To be sure, there are many competent leaders out there, but academic estimates suggest that the baseline for incompetent leadership is at least 65% (note this figure is based on analyzing mostly public or large companies), and, even more shockingly, there appears to be a strong negative correlation between the money we spend or waste on leadership-development interventions and the confidence people have in their leaders.

7 facts every American should know about Dorie Miller, the Black sailor whose heroics changed a nation

Tomas Chamorro-Premuzic is an international authority in psychological profiling.

(Flickr photo by Bret Simmons)

An obvious question this sad state of affairs evokes is how one can work if his or her boss is incompetent. Clearly, it is always tempting to blame our manager for our unfavorable work experiences, but it may also be the case that the problem is us rather than them, with recent research indicating that all aspects of job satisfaction are influenced as much by employees’ own personalities and values as by the actual (objective) working circumstances they are in.

The way we experience our boss is no exception. Here’s a quick five-point checklist to work out what your manager’s probable level of competence might be.

1. He or she is generally liked, or at least well-regarded, by his or her direct reports

This would be consistent with the mainstream scientific view that upward feedback (feedback from those who work for the manager) is the best single measure of a manager’s performance. Conversely, how managers are seen by their own managers is mostly a measure of politics, likability, or managing “up.” If the answer is no, the probability that your boss is incompetent increases dramatically.

2. His or her team tends to achieve strong results compared with similar/competing teams (internally and externally)

Note this may happen even if the answer to question one is no, though generally speaking, both points are positively intertwined: People perform better when they like their bosses, and they like their bosses more when they perform better. Thus, if the answer is no, then your boss is probably not that competent.

3. He or she frequently provides you with constructive and critical developmental feedback to improve your performance

And does he or she do it for others in your team, too? If the answer is no, then chances are your boss is less than competent, as one of the fundamental tasks of any manager is to improve their team members’ performance by providing accurate and helpful feedback on their potential and performance.

7 facts every American should know about Dorie Miller, the Black sailor whose heroics changed a nation

A Ranger Assessment Course instructor (right), informs the class leader that he needs to improve his leadership skills at the Nevada Test and Training Range.

(U.S. Air Force photo by Airman 1st Class Thomas Spangler)

4. He or she knows you well and has an accurate picture of your potential, including your strengths and weaknesses

No bosses can do their jobs well unless they are fully aware of what their team members can and can’t do, which is a necessary precondition to assigning each employee to tasks and roles in which their skills and personality are best deployed. After all, talent is by and large personality in the right place. If you think your boss doesn’t know you, then he or she is less likely to be competent.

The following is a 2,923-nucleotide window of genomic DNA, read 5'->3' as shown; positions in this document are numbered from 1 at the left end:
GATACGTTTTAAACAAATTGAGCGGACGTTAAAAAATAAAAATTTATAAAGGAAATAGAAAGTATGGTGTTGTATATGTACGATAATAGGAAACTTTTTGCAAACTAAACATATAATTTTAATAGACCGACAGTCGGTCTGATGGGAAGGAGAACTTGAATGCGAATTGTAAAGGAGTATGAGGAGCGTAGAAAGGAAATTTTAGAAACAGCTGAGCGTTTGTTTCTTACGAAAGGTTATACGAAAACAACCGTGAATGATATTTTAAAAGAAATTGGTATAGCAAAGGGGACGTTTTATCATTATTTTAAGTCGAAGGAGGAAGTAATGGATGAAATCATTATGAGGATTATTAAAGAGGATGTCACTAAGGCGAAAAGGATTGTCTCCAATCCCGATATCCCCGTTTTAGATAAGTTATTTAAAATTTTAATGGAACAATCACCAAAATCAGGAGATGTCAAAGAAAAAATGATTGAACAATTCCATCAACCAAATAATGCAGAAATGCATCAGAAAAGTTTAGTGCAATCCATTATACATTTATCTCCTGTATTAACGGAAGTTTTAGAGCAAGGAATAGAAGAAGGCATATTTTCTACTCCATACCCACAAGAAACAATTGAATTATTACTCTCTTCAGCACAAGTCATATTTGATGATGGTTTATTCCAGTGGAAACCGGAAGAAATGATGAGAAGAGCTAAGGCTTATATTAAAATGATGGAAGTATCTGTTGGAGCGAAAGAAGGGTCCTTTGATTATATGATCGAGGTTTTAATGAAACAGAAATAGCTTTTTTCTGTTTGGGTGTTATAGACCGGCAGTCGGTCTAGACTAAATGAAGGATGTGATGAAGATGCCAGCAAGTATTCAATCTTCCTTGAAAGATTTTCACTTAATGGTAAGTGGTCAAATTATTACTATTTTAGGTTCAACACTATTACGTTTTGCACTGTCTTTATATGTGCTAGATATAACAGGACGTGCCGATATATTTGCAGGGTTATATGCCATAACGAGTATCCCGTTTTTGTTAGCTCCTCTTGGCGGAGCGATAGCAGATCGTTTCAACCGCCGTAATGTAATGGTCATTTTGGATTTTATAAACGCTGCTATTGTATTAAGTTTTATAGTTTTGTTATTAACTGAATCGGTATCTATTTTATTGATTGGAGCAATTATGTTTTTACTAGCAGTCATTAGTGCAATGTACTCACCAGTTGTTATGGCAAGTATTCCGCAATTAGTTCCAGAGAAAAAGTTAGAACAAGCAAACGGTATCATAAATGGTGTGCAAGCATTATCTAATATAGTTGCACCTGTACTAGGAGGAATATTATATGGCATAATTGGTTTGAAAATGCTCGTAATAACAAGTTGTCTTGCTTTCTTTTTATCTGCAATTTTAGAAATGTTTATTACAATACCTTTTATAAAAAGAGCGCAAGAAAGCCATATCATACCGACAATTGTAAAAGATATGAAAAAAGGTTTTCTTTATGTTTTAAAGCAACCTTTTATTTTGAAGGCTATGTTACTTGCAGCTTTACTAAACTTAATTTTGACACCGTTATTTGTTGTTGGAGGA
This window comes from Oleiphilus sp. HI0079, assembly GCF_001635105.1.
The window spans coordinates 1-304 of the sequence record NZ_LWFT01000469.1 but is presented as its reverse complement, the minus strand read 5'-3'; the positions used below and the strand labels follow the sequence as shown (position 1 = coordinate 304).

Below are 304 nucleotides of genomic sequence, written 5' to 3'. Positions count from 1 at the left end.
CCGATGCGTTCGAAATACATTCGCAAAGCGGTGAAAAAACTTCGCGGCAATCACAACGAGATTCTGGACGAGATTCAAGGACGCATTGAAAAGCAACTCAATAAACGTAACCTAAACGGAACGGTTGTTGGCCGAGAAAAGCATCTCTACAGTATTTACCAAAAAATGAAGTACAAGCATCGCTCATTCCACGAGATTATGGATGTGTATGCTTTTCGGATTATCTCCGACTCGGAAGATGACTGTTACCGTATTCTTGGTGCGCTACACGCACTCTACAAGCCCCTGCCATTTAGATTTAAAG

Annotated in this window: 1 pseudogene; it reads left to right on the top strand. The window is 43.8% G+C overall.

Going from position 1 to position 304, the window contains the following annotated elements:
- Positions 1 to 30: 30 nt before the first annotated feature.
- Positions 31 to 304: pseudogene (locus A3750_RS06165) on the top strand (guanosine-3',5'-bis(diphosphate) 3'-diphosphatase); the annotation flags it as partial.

5. He or she seems truly coachable and continues to improve to the point of getting better on the job all the time

Just like your employability depends on your own ability (and willingness) to continue to develop key career skills and learn things that broaden your career potential, your boss should also be finding ways to get better. This means not just displaying the necessary humility and curiosity to learn — including from his or her own employees and customers — but also finding ways to keep their dark side or undesirable tendencies in check. In short, does your boss show self-awareness and the drive to get better, irrespective of whether that actually advances his or her own career? If the answer is no, then your boss has limited potential.

Tomas Chamorro-Premuzic is an international authority in psychological profiling, talent management, leadership development, and people analytics. He is the chief talent scientist at Manpower Group, cofounder of Deeper Signals and Metaprofiling, and professor of business psychology at both University College London and Columbia University. He has previously held academic positions at New York University and the London School of Economics and lectured at Harvard Business School, Stanford Business School, London Business School, Johns Hopkins, IMD, and INSEAD. He was also the CEO at Hogan Assessment Systems. Tomas has published nine books and over 130 scientific papers (h index 58), making him one of the most prolific social scientists of his generation.

This article originally appeared on Business Insider. Follow @BusinessInsider on Twitter.

MIGHTY TACTICAL

Here’s what we know about China’s dangerous ‘carrier killer’ missile

China offered an unprecedented look at its new DF-26 “carrier killer” missile in a video seen by military experts as a direct warning to US aircraft carriers that they’re in danger of being sunk.

The footage of the DF-26 broke with norms in several ways. China strictly controls its media, and any data on a its ballistic missiles or supporting infrastructure amounts to military intelligence for the US, which considers China a leading rival.